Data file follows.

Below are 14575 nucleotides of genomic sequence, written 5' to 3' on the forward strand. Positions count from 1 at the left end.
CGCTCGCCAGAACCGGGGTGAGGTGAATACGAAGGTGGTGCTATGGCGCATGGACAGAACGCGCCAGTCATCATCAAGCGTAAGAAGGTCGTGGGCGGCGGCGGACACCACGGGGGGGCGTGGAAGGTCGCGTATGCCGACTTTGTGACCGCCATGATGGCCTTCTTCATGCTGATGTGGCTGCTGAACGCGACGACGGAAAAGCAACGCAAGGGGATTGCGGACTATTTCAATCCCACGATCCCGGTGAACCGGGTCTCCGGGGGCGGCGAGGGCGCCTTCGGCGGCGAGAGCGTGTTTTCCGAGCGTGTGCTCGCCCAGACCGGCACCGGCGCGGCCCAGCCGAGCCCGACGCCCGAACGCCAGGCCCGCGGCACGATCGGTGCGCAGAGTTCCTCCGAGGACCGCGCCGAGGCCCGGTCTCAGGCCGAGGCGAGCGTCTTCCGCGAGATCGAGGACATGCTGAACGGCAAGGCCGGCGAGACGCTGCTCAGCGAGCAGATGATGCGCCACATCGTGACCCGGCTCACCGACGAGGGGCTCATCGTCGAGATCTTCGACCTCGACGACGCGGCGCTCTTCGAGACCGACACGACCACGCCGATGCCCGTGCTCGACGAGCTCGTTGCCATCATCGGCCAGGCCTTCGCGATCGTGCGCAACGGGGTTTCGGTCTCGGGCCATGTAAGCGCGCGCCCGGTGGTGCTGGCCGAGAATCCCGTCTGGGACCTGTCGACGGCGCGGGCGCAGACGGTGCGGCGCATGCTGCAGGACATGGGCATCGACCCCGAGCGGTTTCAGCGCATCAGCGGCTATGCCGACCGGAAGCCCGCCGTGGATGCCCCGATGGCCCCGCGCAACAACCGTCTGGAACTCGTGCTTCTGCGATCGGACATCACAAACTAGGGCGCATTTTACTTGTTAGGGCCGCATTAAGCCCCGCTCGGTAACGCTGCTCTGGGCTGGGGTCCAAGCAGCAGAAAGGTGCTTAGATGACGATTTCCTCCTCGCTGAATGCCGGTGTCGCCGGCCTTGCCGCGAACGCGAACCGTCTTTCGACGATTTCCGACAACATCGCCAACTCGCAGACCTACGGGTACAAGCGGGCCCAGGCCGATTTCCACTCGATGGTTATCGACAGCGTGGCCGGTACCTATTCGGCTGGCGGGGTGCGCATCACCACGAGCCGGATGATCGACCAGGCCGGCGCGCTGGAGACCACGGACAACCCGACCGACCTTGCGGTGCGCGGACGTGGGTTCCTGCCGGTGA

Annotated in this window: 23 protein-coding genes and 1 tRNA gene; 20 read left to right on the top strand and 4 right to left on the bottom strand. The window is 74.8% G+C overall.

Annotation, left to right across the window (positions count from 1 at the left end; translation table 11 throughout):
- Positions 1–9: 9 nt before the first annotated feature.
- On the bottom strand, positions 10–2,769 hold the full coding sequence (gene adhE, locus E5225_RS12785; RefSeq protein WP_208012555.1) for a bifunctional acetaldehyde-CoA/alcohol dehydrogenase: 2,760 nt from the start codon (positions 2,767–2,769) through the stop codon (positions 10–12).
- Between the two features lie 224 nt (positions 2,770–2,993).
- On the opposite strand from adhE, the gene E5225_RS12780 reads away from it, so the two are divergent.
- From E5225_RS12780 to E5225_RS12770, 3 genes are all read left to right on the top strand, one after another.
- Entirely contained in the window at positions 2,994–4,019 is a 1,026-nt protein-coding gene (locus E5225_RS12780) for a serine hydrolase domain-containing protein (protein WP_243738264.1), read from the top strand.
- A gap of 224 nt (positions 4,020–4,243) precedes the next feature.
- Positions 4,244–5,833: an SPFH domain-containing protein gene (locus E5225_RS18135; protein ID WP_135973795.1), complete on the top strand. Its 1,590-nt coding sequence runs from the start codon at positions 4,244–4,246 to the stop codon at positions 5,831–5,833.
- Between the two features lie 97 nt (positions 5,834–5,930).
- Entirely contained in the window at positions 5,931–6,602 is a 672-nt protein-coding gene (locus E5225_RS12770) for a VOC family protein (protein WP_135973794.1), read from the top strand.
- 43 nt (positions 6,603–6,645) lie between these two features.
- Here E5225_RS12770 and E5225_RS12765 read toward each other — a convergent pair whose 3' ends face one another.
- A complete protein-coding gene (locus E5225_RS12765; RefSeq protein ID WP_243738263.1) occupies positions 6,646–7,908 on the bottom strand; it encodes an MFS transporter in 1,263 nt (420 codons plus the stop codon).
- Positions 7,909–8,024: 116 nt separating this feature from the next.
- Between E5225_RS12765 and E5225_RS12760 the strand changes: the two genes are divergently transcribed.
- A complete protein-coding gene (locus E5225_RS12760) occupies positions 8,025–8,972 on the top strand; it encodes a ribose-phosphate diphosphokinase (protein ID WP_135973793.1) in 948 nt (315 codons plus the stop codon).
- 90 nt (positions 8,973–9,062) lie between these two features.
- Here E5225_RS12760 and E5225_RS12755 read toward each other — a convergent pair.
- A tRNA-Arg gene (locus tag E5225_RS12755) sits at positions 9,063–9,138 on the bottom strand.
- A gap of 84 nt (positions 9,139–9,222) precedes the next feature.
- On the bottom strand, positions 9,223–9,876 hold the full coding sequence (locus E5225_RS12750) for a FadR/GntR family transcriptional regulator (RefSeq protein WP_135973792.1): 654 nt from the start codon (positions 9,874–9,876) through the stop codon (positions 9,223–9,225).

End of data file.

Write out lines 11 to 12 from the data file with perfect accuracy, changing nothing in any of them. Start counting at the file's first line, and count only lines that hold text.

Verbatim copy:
- A gap of 224 nt (positions 4,020–4,243) precedes the next feature.
- Positions 4,244–5,833: an SPFH domain-containing protein gene (locus E5225_RS18135; protein ID WP_135973795.1), complete on the top strand. Its 1,590-nt coding sequence runs from the start codon at positions 4,244–4,246 to the stop codon at positions 5,831–5,833.